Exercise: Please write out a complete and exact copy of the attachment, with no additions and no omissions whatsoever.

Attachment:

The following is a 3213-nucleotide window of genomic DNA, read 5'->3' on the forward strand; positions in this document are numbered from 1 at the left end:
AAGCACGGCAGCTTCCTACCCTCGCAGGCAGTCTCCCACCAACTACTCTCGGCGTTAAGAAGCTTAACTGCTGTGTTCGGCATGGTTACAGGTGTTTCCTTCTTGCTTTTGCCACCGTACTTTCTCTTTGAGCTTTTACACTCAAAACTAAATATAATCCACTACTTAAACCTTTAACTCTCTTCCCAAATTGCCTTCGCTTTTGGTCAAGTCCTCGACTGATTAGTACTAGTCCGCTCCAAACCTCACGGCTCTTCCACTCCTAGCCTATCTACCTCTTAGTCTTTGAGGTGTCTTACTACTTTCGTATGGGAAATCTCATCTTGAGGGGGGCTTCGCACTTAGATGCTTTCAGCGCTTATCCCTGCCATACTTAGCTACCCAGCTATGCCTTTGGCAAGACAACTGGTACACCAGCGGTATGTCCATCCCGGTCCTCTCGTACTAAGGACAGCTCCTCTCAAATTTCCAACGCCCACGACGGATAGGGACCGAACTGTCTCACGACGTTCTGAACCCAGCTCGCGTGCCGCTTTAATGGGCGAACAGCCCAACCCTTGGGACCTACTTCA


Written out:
The following is a 3213-nucleotide window of genomic DNA, read 5'->3' on the forward strand; positions in this document are numbered from 1 at the left end:
AAGCACGGCAGCTTCCTACCCTCGCAGGCAGTCTCCCACCAACTACTCTCGGCGTTAAGAAGCTTAACTGCTGTGTTCGGCATGGTTACAGGTGTTTCCTTCTTGCTTTTGCCACCGTACTTTCTCTTTGAGCTTTTACACTCAAAACTAAATATAATCCACTACTTAAACCTTTAACTCTCTTCCCAAATTGCCTTCGCTTTTGGTCAAGTCCTCGACTGATTAGTACTAGTCCGCTCCAAACCTCACGGCTCTTCCACTCCTAGCCTATCTACCTCTTAGTCTTTGAGGTGTCTTACTACTTTCGTATGGGAAATCTCATCTTGAGGGGGGCTTCGCACTTAGATGCTTTCAGCGCTTATCCCTGCCATACTTAGCTACCCAGCTATGCCTTTGGCAAGACAACTGGTACACCAGCGGTATGTCCATCCCGGTCCTCTCGTACTAAGGACAGCTCCTCTCAAATTTCCAACGCCCACGACGGATAGGGACCGAACTGTCTCACGACGTTCTGAACCCAGCTCGCGTGCCGCTTTAATGGGCGAACAGCCCAACCCTTGGGACCTACTTCA